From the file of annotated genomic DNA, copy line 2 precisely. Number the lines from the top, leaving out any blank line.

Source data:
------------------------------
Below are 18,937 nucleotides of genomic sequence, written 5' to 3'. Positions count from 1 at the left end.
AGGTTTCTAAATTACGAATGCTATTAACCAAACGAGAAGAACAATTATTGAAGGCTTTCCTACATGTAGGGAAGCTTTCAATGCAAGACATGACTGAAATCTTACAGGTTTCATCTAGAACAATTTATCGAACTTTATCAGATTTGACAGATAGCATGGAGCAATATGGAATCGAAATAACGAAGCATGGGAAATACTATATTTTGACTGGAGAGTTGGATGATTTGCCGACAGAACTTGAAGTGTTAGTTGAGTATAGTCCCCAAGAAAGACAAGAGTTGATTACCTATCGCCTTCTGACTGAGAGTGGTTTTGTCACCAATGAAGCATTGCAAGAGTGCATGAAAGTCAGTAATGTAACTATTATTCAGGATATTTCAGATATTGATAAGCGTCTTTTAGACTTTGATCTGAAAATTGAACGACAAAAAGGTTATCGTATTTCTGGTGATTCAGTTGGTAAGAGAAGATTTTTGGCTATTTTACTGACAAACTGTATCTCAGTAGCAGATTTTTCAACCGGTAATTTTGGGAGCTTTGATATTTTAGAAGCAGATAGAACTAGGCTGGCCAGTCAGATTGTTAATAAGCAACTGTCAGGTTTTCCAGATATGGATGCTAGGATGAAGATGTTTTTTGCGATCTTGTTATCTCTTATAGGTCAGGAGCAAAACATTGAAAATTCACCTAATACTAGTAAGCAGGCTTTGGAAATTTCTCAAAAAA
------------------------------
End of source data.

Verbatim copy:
AGGTTTCTAAATTACGAATGCTATTAACCAAACGAGAAGAACAATTATTGAAGGCTTTCCTACATGTAGGGAAGCTTTCAATGCAAGACATGACTGAAATCTTACAGGTTTCATCTAGAACAATTTATCGAACTTTATCAGATTTGACAGATAGCATGGAGCAATATGGAATCGAAATAACGAAGCATGGGAAATACTATATTTTGACTGGAGAGTTGGATGATTTGCCGACAGAACTTGAAGTGTTAGTTGAGTATAGTCCCCAAGAAAGACAAGAGTTGATTACCTATCGCCTTCTGACTGAGAGTGGTTTTGTCACCAATGAAGCATTGCAAGAGTGCATGAAAGTCAGTAATGTAACTATTATTCAGGATATTTCAGATATTGATAAGCGTCTTTTAGACTTTGATCTGAAAATTGAACGACAAAAAGGTTATCGTATTTCTGGTGATTCAGTTGGTAAGAGAAGATTTTTGGCTATTTTACTGACAAACTGTATCTCAGTAGCAGATTTTTCAACCGGTAATTTTGGGAGCTTTGATATTTTAGAAGCAGATAGAACTAGGCTGGCCAGTCAGATTGTTAATAAGCAACTGTCAGGTTTTCCAGATATGGATGCTAGGATGAAGATGTTTTTTGCGATCTTGTTATCTCTTATAGGTCAGGAGCAAAACATTGAAAATTCACCTAATACTAGTAAGCAGGCTTTGGAAATTTCTCAAAAAA